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Must have shortcuts for GPs: Guidelines

Updated: Apr 6, 2022

As healthcare professionals we are very lucky to have an amazing resource such as the eTG (electronic therapeutics guide) which has pretty much everything we need to look after patients. In addition, the local health networks set up new GPs with the local HealthPathways for their region of practice.

If you are new to a practice I would highly recommend sifting through the HealthPathways for the common presentations as they have contact details of the local services that you can offer patients such as child protection service contact details.

I often open the page with a medical condition as I make a diagnosis (e.g. iron deficiency anaemia) to ensure that I have asked all the important questions and then follow the recommended management plan. This ensures that you provide your patient the best quality of care and helps you learn from each case as you go along.

While the eTG and HealthPathways cover most of the main presentations to general practice, it is important to know about the other guidelines with more detailed management plans and targets for care for patients.

RACGP issued guidelines There are several guidelines from the RACGP (see article: How to start learning for new GPs- using the RACGP guidelines) that describe the standard of care expected in general practice and resources that you can utilise to do this.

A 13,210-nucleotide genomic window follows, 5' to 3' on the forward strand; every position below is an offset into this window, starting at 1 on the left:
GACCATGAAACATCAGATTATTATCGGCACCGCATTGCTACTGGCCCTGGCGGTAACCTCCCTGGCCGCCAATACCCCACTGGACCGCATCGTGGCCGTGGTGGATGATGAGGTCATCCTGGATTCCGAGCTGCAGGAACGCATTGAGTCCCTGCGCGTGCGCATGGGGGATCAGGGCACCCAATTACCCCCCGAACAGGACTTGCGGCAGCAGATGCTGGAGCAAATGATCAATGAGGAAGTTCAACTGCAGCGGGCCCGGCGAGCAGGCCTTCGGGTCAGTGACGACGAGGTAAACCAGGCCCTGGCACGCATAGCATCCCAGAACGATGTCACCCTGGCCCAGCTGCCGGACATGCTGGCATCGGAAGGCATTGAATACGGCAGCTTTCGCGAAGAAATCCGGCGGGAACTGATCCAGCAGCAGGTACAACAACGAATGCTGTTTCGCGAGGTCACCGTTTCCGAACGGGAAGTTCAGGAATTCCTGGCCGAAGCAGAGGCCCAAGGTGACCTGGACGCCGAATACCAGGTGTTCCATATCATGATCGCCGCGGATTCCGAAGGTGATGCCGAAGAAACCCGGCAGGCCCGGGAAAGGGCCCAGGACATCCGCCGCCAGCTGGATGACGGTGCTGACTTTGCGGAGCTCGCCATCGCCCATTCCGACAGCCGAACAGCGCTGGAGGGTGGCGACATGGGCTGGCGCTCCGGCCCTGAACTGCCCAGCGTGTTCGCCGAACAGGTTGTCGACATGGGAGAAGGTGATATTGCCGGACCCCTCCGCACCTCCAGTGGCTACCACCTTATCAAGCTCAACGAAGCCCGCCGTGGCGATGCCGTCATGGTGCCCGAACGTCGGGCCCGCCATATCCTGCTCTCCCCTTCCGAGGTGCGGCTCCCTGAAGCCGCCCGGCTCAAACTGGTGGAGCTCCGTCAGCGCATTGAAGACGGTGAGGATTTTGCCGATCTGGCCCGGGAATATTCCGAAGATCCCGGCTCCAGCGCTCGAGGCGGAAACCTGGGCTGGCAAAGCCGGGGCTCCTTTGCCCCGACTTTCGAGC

These guidelines often have a summary section which can be printed off and kept in your clinic as a quick reference guide, and often comprise of flow charts making them easy to follow. You can find the complete list at:

Relevant national guidelines

The professional medical colleges have a set of guidelines for their specialty but most of them are aimed for use by the specialist teams. I have listed guidelines that GPs need to know about and are likely to use in their daily clinical practice that is not issued by the RACGP.

Having said this, feel free to read about the secondary care guidelines for your own interest and to understand the management plans made by specialist doctors as your patients will often ask questions about this!

If you know of any other useful resources that we can add to the list please contact the Doctorology team at


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